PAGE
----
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Mandy Ferreira

7 Small Town Escapes Just Outside the City

Posted by Mandy Ferreira on June 14, 2018
Astoria Oregon overlook, picture
Photo credit
tusharkoley / Shutterstock
Photo caption
Only two hours outside of Portland, Astoria is ideal for a weekend hideaway.

You don’t have to go far to get a taste of a quieter, more relaxed life. These towns may look tiny next to the cities or major metropolitan areas that are within a couple hours' drive, but their history, unique culture, and proximity to some of the best outdoor recreation in the West make them stand out. Escape for the day—or the weekend—to one of these crowd-free locals.

California

1. Quiet Wine Country: Sebastopol

  • 55 miles from San Francisco

Just outside of Santa Rosa, this laid back wine town has the foodie cred of its bigger siblings without the hordes. Here you can taste old-vine zinfandels alongside bright rosés, sip on organic single-origin espresso, and bite into artisanal cheese such as Bohemian Creamery’s BahBoom, a sheep’s milk variety that’s washed in Russian River Brewery’s Consecration Ale for a ripe, spreadable finish.

Bodega Head at Sunset, picture
Photo credit
PHOTO: RACHID DAHNOUN / TANDEM STOCK
Photo caption
A short drive up from San Francisco is all it takes to feast on just-caught seafood and soak up some of the Sonoma coast's best views.
2. Coastal Gem: Bodega Bay

  • 70 miles from San Francisco

You don’t have to drive all the way to the Lost Coast to enjoy solitude along the Pacific. Bodega Bay is a hardworking fishing community that harbors Michelin-starred restaurants alongside wild beaches and handcrafted housewares.

3. Hidden Monterey: Carmel-by-the-Sea

  • 75 miles from San Jose

While Monterey is certainly worth the hype, Carmel offers peace and room to roam, in addition to the picturesque views and thriving dining scene the area is known for. Nestled at the end of 17-Mile Drive, this former bohemian enclave is a local favorite. Take advantage of warm—and clear!—fall weather with a bike ride along the winding coastal roads. Explore Point Lobos State Natural Reserve—or sneak a couple miles north to Pebble Beach for a round of golf through the dunes or a soak at the spa—before heading back to take in the sunset from the bluffs.

Read More: Ultimate Monterey Coast Road Trip

Megler Bridge, Astoria Oregon, Picture
Photo credit
Photo: Georgy Sukhanov / Shutterstock
Photo caption
Journey into Astoria's past, from Lewis and Clark to the old thriving canning industry.

Oregon

4. Historic River Town: Astoria

  • 97 miles from Portland

Yes, Astoria is a great place to be a tourist, but it’s a far cry from the shallow coastal boroughs that are built more for visitors than locals. A deep history and streets lined with old buildings set the tone and pace of the town. Free parking is abundant, and once you arrive there’s no need to drive. When the weather’s nice, walk the riverfront before relaxing on Fort George Brewery and Public House’s rooftop patio to watch the ships pass while you sip on one of its limited releases such as Shady Grove, a happy union of sour saison and black cherry cider. But really, the Sunday Market alone is worth the trip: local blooms, handmade goods like baskets woven in front of you, and fresh caught fish and chips fill the stalls.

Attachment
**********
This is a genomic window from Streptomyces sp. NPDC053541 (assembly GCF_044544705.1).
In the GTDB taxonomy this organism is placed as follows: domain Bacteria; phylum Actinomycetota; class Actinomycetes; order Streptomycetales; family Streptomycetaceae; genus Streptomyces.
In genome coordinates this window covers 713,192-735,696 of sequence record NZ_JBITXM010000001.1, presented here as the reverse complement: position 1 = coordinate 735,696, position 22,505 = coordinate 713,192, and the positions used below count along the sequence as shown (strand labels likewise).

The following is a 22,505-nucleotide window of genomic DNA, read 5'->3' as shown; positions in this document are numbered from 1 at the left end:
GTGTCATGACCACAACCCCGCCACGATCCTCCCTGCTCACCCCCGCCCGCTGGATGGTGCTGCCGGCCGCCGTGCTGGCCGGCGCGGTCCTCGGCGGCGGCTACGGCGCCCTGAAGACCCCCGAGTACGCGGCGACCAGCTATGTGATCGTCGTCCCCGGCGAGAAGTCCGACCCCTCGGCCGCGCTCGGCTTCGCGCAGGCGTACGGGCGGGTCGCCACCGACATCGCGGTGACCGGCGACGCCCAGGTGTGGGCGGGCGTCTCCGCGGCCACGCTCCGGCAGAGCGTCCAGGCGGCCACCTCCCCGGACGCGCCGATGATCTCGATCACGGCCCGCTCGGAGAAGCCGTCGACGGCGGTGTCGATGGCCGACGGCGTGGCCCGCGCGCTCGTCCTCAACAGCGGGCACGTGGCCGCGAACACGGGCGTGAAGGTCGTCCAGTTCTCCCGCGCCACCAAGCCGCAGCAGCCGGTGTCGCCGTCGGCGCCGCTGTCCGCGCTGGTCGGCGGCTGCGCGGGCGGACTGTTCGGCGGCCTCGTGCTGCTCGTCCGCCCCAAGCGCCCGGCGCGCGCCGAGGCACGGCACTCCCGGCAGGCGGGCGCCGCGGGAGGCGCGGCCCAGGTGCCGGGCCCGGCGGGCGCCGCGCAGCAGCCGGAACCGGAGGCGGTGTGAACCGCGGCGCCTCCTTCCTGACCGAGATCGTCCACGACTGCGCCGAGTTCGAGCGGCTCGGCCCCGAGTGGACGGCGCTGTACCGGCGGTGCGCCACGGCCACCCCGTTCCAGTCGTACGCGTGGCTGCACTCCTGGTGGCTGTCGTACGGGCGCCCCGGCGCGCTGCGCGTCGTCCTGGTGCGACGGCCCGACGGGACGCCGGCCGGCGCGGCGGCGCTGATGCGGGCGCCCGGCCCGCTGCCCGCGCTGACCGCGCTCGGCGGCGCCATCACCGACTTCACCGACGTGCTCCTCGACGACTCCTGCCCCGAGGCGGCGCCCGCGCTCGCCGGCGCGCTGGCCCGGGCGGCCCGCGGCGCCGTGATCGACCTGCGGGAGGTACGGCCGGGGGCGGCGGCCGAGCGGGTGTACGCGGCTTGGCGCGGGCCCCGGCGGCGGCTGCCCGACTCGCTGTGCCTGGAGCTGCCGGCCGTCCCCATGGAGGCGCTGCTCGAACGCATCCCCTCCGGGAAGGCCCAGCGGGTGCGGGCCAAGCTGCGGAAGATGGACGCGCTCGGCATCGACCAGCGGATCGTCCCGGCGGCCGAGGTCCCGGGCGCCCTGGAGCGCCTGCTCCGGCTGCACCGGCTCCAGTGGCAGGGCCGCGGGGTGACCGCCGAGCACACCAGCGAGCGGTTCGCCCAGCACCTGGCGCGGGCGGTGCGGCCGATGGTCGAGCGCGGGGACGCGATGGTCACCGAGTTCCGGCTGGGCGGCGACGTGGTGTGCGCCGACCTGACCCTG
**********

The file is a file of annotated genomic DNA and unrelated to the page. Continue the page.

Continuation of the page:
5. Mountain Getaway: Mount Hood

  • 55 miles from Portland

You’d be hard-pressed to find a better outdoor playground so close to a city than this. Mount Hood has everything you could ask for: summer concerts, picturesque lakes for a (cool) swim, miles of hiking and biking trails, cozy cafes with Stumptown Coffee, and even six galleries to slip some culture into your mountain extravaganza. When you’re tuckered out from exploring, grab a craft brew and a bite from Mt. Hood Brewing Co., Double Mountain Brewery and Taproom, or pFriem Family Brewers.

Read More: 5 Towns in Greater Portland

McKeown Avenue in downtown Patagonia Arizona, picture
Photo credit
Photo: Jill Richards
Photo caption
A onetime silver mining area, Patagonia, Ariz., is now a hub for artists and birdwatchers.

Arizona

6. Boomtown Charm: Patagonia

  • 60 miles from Tucson

The mines may have closed, but a thriving art scene still brings hopefuls to this town. Tour galleries, spot jewelry with nods to Patagonia’s past, and indulge in some of the best bird watching in the state at the Tucson Audubon Society’s Paton Center for Hummingbirds and the Patagonia–Sonoita Creek Preserve.

Nevada

7. Down-to-Earth Vegas: Laughlin

  • 100 miles from Las Vegas

Escape the light and noise of the Strip without giving up the casino resorts or entertainment. While the Colorado River, which separates this unassuming town from Arizona, is one of the bigger draws outside of gaming, Laughlin has hidden history and rock climbing routes up and down Christmas Tree Pass to keep you busy. A scenic drive through the canyon leads to petroglyphs, juniper pines, and views of the desert and river below. When the temperatures soar, head upriver to Willow Beach or Lake Mohave to cool off.

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